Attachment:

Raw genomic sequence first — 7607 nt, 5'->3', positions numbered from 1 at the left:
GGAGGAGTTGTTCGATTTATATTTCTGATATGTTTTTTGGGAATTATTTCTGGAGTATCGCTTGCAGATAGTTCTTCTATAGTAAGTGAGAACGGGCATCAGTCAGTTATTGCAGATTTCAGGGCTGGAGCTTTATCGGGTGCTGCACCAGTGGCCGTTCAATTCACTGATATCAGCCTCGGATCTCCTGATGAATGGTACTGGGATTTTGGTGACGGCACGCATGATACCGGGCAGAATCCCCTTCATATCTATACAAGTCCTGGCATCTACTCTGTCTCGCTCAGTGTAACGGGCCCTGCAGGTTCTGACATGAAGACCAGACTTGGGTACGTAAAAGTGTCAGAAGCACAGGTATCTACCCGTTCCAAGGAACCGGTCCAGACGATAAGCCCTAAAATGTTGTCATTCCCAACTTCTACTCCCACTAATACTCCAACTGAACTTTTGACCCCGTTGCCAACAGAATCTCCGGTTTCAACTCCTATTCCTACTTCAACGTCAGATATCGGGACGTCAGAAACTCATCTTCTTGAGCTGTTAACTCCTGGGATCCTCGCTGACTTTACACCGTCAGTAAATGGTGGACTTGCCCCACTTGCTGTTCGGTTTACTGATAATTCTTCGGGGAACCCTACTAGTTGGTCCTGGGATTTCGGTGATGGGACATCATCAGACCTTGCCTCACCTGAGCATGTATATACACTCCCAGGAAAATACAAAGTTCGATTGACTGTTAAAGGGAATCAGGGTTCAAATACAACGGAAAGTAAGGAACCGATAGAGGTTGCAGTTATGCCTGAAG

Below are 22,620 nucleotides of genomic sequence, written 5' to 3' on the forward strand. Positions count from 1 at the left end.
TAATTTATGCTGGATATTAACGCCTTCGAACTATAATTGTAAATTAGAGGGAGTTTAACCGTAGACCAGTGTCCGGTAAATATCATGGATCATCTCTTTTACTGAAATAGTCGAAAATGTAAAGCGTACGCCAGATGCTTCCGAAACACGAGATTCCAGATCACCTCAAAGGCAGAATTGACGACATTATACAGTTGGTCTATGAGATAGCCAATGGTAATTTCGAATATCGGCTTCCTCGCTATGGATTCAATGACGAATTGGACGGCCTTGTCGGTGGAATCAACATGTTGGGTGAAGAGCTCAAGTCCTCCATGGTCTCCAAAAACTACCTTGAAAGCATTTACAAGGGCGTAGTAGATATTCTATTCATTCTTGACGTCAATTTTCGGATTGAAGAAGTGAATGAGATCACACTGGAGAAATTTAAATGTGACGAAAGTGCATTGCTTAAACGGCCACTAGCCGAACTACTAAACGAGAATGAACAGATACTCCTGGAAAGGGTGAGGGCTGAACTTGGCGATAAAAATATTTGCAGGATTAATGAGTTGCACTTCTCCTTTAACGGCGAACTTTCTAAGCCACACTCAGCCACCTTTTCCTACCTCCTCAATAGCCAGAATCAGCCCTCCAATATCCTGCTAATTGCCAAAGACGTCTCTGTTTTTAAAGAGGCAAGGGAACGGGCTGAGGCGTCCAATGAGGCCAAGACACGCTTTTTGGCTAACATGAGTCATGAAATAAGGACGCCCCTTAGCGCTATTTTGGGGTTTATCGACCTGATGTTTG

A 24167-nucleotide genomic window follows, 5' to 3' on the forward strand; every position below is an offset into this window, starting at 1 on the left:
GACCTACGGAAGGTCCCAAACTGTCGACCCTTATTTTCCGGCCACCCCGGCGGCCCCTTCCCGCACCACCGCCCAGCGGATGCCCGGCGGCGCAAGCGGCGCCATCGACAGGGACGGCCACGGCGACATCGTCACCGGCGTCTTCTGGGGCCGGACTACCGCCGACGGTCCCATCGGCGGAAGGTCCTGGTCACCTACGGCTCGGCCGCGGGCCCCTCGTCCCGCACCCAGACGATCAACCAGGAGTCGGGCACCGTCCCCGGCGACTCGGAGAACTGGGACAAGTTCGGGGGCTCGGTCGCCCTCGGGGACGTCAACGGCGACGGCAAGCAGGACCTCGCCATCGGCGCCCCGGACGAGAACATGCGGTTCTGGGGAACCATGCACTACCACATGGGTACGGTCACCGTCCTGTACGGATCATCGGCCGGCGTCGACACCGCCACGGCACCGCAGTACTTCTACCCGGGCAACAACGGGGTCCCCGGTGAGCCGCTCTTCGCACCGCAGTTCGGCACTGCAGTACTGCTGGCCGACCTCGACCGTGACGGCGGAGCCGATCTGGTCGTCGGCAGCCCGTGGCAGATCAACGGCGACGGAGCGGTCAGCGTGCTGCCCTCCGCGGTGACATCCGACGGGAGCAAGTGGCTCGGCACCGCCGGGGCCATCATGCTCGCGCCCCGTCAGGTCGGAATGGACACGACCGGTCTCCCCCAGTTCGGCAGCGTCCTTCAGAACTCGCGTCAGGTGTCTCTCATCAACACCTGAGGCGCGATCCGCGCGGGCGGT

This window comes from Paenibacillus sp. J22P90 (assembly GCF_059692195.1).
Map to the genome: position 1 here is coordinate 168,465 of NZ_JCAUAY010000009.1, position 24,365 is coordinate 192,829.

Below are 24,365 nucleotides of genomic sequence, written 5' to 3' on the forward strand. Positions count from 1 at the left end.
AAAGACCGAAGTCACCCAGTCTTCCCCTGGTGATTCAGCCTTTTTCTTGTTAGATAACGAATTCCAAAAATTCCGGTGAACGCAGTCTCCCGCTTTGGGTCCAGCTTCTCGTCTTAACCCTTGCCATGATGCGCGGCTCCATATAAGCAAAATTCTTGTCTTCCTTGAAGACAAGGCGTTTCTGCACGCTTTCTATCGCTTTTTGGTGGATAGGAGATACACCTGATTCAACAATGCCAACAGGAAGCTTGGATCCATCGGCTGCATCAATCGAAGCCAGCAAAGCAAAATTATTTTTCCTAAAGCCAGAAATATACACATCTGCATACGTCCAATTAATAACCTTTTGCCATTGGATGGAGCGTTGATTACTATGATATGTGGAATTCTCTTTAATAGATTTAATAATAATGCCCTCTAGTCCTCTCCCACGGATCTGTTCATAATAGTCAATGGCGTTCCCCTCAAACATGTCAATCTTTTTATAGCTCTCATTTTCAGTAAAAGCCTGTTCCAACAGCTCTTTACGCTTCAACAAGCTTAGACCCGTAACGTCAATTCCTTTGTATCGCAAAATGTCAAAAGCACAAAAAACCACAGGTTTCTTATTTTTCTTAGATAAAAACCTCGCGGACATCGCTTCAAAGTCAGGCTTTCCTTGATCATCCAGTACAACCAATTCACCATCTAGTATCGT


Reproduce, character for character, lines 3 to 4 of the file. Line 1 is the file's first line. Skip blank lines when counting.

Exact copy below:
Below are 22,620 nucleotides of genomic sequence, written 5' to 3' on the forward strand. Positions count from 1 at the left end.
TAATTTATGCTGGATATTAACGCCTTCGAACTATAATTGTAAATTAGAGGGAGTTTAACCGTAGACCAGTGTCCGGTAAATATCATGGATCATCTCTTTTACTGAAATAGTCGAAAATGTAAAGCGTACGCCAGATGCTTCCGAAACACGAGATTCCAGATCACCTCAAAGGCAGAATTGACGACATTATACAGTTGGTCTATGAGATAGCCAATGGTAATTTCGAATATCGGCTTCCTCGCTATGGATTCAATGACGAATTGGACGGCCTTGTCGGTGGAATCAACATGTTGGGTGAAGAGCTCAAGTCCTCCATGGTCTCCAAAAACTACCTTGAAAGCATTTACAAGGGCGTAGTAGATATTCTATTCATTCTTGACGTCAATTTTCGGATTGAAGAAGTGAATGAGATCACACTGGAGAAATTTAAATGTGACGAAAGTGCATTGCTTAAACGGCCACTAGCCGAACTACTAAACGAGAATGAACAGATACTCCTGGAAAGGGTGAGGGCTGAACTTGGCGATAAAAATATTTGCAGGATTAATGAGTTGCACTTCTCCTTTAACGGCGAACTTTCTAAGCCACACTCAGCCACCTTTTCCTACCTCCTCAATAGCCAGAATCAGCCCTCCAATATCCTGCTAATTGCCAAAGACGTCTCTGTTTTTAAAGAGGCAAGGGAACGGGCTGAGGCGTCCAATGAGGCCAAGACACGCTTTTTGGCTAACATGAGTCATGAAATAAGGACGCCCCTTAGCGCTATTTTGGGGTTTATCGACCTGATGTTTG